On June 8, 2014, Sanusi, the grandson of former Emir Muhammadu Sanusi I and holder of the traditional title of Dan Majen Kano (Son of Emir-Maje), was proclaimed the next Emir of Kano.

His succession sparked significant protests from supporters of Sanusi Ado Bayero, the Chiroman Kano (Crown Prince) and son of the late Emir Ado Bayero, who claimed that Governor Rabiu Kwankwaso interfered with the king-making process.

Sanusi Lamido Sanusi Rign

On June 8, 2014, Sanusi was chosen to succeed his grandfather, Ado Bayero, as Emir of Kano. His enthronement was contentious, with some suggesting it was a politically driven ploy to dodge corruption charges stemming from his time at the central bank.

Many people expected Bayero’s son to succeed him as The Emir and opposed Sanusi’s selection.

On June 9, 2014, he was crowned Sarki Muhammadu Sunusi II (anglicized as Sanusi), the fifty-seventh monarch of the ancient city Kano; hierarchically, the fourth-most significant Islamic traditional ruler in Nigeria, behind the Sultan of Sokoto, Shehu of Borno, and Emir of Gwandu.

In November 2014, after Sanusi urged his supporters to resist Boko Haram, the Great Mosque of Kano was bombed, killing over 150 people.

In December 2014, Boko Haram commander Abubakar Shekau accused Sanusi of deviating from Islam and threatened to kill him.

Sanusi responded that he is “safe with Allah” and compared Shekau’s radical remarks (describing Sufis as infidels) to those of the heretical Islamic preacher Maitatsine.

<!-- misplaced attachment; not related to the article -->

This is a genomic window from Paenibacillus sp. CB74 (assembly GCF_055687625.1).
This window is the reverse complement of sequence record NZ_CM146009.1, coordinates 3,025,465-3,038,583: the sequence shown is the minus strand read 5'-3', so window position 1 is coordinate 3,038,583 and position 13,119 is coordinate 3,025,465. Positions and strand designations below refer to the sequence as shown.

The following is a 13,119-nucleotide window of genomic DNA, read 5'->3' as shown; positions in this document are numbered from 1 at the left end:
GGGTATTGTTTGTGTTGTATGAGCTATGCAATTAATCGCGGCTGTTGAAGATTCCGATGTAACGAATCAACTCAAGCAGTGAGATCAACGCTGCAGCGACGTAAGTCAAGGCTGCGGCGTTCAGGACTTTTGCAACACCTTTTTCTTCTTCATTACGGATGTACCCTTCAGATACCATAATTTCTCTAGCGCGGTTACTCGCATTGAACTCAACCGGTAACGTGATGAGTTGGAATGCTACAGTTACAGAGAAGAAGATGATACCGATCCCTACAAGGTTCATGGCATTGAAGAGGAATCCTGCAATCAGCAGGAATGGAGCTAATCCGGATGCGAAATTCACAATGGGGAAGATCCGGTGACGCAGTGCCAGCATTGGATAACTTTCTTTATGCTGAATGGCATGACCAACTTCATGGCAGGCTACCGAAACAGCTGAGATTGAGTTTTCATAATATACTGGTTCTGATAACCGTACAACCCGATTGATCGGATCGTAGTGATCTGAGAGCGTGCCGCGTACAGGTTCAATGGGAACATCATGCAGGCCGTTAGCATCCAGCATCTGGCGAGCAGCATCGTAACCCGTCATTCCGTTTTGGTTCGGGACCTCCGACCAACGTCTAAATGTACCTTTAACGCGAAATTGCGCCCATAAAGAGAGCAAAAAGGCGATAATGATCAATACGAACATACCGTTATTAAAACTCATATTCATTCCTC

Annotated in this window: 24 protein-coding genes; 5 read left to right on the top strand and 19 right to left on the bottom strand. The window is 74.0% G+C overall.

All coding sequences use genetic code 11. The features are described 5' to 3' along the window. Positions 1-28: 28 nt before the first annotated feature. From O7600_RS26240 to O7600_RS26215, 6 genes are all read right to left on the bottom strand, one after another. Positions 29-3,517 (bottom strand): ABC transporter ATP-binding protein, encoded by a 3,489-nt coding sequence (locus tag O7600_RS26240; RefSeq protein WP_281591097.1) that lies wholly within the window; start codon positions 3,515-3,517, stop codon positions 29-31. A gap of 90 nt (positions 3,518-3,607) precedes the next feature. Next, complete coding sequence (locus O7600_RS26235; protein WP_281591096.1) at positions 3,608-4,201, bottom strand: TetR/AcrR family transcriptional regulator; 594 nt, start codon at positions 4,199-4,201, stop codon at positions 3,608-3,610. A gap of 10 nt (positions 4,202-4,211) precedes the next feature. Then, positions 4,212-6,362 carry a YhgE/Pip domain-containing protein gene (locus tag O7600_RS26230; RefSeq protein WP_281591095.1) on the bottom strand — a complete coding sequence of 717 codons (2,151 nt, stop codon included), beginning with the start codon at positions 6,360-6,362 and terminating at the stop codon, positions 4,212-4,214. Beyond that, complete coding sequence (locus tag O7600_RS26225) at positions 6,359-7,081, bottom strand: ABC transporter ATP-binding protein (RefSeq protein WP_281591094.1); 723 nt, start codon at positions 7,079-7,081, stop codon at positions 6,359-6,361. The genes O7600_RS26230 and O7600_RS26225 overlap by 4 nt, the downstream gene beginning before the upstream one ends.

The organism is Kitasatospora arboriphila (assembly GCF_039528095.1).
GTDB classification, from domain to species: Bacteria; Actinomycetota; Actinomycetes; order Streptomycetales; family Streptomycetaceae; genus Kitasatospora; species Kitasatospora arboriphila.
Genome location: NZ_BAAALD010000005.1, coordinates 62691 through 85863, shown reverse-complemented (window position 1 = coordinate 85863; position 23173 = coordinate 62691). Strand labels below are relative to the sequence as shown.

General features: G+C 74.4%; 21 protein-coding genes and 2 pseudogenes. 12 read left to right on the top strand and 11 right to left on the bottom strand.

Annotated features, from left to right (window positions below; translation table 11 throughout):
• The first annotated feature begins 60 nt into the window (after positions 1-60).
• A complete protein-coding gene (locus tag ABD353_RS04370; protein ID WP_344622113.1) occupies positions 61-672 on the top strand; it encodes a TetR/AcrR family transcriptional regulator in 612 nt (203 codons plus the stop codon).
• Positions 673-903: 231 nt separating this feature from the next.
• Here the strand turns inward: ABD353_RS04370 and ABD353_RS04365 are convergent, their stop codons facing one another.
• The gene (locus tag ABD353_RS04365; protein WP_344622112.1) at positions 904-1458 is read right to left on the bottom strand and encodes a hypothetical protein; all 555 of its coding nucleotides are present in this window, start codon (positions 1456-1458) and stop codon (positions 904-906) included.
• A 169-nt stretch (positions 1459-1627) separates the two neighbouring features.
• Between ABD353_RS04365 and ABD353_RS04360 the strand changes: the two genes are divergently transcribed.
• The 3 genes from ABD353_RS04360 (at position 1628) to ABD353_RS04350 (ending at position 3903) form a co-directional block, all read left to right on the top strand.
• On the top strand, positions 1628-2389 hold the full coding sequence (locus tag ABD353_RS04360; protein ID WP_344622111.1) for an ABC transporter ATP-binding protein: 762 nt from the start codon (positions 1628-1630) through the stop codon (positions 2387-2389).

During Sanusi’s six-year reign, the Emir rebuilt himself as a captivating figure at the intersection of tradition and modernity.

Major developments included the drafting of a new Muslim family law, the construction of a 40,000-book library, and the vernacular remodeling of the 15th-century palace. The Durbar celebration was also promoted abroad.

Tourism to heritage sites like as the ancient Dala Hill and Gidan Makama surged, which Sanusi supported.

The Emir also had a part in refurbishing the ancient city’s cultural goods, notably apparel, where he lobbied for the revival of the moribund 14th-century dye pits at Kofar Mata, and through his style and drapery displayed the craftsmanship of the city’s leading guilds.

Sanusi also criticized government policy, breaking with royal custom. He criticized the government’s misdirected priorities.

In 2017, the Emirate Council was investigated for financial issues. Many interpreted this as retaliation for comments he made against the state administration.

Following the ruling class’s intervention, the state legislature called off the probe.

In 2019, Governor Abdullahi Umar Ganduje established four new emirates: Bichi, Rano, Gaya, and Karaye. This exceptional action resulted in the division of Sanusi’s traditional realm as Emir.

According to the law, Sanusi, as Emir of Kano, will preside over only 10 of the state’s 44 local government districts, with the rest divided among the new emirates.

In March 2020, the state legislature initiated a new investigation into The Emir for violating “traditional practices”, following a high court order halting the corruption investigation against Sanusi.

Sanusi Lamido Sanusi Dethronement and Reinstatement

Governor Abdullahi Ganduje dethroned Sanusi on March 9, 2020. When Sanusi learned of his departure, he was in his private residence in Gidan Rumfa. While he waited for state officials to formally serve him with the deposition letter, a contingent of police, military, and security operatives stormed the palace.

Sanusi later acknowledged his dethronement as a divine act, urging his supporters to remain calm and avoid violence.

He also asked people to proclaim bay’ah to his successor, Aminu Ado Bayero, and remarked “It is a thing of pride that made us rule and end in the same fashion as the Khalifa,” about his grandfather Muhammadu Sanusi I, who was similarly ousted and exiled in 1963.